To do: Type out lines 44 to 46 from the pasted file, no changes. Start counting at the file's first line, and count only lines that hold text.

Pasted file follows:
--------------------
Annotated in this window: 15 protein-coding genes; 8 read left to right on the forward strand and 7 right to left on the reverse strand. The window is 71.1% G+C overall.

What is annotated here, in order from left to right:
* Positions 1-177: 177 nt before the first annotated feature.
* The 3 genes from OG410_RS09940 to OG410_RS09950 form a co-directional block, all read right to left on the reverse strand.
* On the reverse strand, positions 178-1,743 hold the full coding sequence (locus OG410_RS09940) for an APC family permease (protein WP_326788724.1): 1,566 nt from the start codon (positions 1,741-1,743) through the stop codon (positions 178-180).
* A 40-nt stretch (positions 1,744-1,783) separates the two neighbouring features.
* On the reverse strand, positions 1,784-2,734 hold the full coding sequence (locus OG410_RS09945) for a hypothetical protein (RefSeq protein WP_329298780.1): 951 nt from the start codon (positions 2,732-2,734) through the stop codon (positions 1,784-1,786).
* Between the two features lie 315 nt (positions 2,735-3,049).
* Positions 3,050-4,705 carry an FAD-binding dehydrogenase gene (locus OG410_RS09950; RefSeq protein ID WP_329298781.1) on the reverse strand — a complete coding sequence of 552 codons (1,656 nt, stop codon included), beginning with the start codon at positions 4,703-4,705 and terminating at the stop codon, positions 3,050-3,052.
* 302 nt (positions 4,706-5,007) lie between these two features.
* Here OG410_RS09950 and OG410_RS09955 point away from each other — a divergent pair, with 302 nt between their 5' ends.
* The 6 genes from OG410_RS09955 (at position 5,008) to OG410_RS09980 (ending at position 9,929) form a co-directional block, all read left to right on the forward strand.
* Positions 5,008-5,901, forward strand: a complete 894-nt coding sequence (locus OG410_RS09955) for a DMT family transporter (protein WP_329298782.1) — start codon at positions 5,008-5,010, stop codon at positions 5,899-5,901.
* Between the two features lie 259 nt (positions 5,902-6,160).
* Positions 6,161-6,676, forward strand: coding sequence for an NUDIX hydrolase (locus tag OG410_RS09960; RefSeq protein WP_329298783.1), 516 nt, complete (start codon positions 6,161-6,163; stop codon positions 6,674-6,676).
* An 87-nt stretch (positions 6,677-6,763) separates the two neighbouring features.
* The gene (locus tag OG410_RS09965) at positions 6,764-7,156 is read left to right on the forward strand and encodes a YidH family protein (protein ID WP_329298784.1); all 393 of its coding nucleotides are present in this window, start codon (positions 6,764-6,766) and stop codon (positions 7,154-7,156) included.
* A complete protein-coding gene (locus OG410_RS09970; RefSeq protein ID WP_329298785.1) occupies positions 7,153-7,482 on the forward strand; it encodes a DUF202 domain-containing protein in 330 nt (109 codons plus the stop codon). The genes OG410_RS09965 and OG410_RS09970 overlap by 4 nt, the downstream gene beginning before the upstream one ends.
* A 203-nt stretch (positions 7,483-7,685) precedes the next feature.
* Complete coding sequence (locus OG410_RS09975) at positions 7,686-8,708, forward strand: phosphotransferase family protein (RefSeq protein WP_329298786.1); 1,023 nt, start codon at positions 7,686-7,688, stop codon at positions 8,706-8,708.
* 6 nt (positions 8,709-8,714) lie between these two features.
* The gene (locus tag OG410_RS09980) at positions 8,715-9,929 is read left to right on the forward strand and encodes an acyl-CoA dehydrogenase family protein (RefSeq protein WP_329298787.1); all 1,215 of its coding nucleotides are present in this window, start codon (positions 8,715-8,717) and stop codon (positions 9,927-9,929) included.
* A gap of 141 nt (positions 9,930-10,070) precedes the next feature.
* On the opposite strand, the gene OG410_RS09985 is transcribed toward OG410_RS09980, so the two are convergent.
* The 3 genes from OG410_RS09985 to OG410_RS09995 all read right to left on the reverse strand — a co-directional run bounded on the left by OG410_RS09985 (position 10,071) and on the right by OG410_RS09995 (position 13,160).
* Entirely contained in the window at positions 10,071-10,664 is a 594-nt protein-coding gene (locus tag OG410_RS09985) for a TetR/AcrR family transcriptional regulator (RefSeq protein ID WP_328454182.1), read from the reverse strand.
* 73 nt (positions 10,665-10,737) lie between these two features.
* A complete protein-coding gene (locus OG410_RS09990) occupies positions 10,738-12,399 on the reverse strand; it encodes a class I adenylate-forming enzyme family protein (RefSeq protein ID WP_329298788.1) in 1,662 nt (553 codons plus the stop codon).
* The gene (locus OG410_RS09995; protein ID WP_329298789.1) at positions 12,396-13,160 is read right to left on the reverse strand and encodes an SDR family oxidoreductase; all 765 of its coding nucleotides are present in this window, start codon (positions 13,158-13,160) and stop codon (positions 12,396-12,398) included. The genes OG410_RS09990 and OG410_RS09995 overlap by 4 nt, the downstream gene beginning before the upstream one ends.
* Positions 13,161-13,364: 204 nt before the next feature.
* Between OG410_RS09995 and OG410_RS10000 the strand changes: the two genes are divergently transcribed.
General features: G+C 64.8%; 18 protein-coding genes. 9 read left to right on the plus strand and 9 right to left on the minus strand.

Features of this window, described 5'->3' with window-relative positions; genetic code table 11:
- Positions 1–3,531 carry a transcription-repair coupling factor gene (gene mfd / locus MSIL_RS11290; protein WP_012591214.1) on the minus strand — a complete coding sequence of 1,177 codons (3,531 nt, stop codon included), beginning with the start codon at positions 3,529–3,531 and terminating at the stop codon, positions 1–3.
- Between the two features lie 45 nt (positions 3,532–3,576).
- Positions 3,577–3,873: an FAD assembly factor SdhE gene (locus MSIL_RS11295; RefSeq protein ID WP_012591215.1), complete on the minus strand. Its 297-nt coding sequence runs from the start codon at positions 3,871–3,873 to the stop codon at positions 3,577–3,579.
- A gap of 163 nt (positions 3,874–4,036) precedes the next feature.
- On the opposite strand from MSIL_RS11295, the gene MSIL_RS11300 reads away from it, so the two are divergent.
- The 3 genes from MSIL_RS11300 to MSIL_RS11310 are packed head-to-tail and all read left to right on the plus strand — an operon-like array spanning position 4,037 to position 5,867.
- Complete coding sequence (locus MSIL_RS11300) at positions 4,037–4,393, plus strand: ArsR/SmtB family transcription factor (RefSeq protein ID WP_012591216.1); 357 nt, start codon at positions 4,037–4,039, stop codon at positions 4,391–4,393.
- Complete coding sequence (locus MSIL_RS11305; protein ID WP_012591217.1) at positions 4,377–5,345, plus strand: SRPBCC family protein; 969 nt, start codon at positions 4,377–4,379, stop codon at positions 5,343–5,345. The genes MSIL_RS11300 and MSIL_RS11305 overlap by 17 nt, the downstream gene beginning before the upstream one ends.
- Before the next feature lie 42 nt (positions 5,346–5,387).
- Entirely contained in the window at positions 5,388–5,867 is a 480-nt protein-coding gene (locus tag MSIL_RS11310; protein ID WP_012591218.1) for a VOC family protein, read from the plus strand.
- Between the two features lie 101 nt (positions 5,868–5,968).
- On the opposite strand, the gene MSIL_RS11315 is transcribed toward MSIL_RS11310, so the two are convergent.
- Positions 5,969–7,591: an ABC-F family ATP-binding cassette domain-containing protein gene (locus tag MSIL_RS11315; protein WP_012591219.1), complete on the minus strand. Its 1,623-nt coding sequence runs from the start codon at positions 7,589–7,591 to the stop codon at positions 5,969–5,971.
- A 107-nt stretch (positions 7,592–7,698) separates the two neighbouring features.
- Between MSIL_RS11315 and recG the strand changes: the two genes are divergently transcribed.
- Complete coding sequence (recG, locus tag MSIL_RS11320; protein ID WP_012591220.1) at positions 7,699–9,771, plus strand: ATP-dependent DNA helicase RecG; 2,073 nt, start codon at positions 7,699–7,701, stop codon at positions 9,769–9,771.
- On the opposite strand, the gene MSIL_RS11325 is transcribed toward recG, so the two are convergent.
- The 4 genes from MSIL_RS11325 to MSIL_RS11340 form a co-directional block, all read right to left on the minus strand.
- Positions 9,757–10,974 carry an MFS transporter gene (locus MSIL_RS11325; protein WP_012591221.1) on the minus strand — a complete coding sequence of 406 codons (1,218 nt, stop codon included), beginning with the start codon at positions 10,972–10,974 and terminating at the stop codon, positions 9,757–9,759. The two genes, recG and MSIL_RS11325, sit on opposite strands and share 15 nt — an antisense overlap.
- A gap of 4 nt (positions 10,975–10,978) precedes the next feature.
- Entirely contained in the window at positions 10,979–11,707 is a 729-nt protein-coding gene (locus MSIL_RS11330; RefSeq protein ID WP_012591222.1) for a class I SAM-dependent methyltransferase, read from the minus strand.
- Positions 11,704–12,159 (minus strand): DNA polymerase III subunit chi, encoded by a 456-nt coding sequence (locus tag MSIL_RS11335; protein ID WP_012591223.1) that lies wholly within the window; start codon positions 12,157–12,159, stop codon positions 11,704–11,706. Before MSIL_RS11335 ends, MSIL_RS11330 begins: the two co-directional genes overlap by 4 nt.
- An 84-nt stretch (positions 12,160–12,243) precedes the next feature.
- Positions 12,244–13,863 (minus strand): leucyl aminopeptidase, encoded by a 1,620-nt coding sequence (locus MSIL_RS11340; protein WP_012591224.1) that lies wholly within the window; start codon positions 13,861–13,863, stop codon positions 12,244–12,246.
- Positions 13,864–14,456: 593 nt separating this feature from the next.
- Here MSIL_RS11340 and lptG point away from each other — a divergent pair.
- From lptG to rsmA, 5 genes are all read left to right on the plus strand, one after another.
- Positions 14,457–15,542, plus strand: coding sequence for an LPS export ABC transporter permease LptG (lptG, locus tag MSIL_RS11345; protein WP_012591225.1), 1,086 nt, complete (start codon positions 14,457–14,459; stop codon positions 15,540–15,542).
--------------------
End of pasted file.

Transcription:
- Between the two features lie 101 nt (positions 5,868–5,968).
- On the opposite strand, the gene MSIL_RS11315 is transcribed toward MSIL_RS11310, so the two are convergent.
- Positions 5,969–7,591: an ABC-F family ATP-binding cassette domain-containing protein gene (locus tag MSIL_RS11315; protein WP_012591219.1), complete on the minus strand. Its 1,623-nt coding sequence runs from the start codon at positions 7,589–7,591 to the stop codon at positions 5,969–5,971.